Trojans Find Familiar Success in 8-Player

October 5, 2016

By Dennis Grall
Special for Second Half

Football players, coaches and fans all know what it takes to produce winning teams: score a lot of points, don’t give up many, run, pass, catch and tackle.

While 11-player football is the traditional way to play the game, declining school enrollments have forced numerous schools to adjust if they want to keep offering the sport. They are learning that 8-player football requires the same things to be successful.

Crystal Falls Forest Park for decades dominated the ranks of Class D, which later became Division 8. The Trojans used a pretty simple game plan: find a stud running back, hitch their wagon to his burly shoulders and overpower any team which happened to be on the field.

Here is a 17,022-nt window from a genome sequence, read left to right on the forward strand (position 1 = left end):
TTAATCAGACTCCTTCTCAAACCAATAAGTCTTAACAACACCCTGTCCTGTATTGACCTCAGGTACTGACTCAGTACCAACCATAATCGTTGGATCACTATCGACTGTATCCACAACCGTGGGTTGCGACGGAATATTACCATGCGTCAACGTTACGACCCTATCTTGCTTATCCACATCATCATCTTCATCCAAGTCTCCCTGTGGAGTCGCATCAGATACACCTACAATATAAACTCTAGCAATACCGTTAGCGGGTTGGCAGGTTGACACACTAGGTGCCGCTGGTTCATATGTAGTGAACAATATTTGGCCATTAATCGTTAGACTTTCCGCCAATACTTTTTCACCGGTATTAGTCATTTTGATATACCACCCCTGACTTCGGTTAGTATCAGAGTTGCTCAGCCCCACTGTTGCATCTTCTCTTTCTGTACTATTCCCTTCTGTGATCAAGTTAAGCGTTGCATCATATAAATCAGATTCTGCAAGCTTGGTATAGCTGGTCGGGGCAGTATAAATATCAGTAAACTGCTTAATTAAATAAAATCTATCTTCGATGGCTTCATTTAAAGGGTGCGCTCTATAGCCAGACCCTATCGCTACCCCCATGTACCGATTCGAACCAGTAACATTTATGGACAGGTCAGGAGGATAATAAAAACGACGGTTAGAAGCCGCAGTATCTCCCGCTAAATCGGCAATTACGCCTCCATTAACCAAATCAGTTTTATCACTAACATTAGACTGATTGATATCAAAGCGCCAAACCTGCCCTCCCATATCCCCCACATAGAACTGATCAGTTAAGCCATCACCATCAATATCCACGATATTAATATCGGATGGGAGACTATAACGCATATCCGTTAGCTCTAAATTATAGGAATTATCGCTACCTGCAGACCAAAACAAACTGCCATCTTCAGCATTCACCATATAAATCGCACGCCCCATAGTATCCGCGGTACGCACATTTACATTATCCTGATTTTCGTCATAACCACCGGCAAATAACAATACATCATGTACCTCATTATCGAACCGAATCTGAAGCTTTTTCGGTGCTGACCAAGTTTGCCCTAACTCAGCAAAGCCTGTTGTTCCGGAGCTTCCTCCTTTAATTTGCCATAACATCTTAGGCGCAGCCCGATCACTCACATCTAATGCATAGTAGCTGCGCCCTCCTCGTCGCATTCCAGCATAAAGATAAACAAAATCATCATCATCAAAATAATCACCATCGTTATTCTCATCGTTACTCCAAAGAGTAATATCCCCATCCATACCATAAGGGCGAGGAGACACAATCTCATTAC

Forest Park claimed the initial two Class D championships when the playoffs began in 1975 and added another title in 2007. The Trojans also won 23 Great Western Conference crowns.

But enrollment kept dropping, as it has throughout the state, and a year ago Forest Park officials decided to join the movement to 8-player football. There are 51 teams at that level this year, and nearby Felch North Dickinson, another long-time small-school power, will join the mix in 2017.

The decision was controversial when it was accepted by a 4-2 board of education vote last October, and many staunch Forest Park fans were aghast. But that apparently has cooled down, no doubt helped by a 5-1 start to this initial season.

“I don’t hear the griping of people against it,” said veteran coach and former Forest Park player Dave Graff. “The people in the know realize where our numbers are. That type of (negative) talk has gone by the wayside.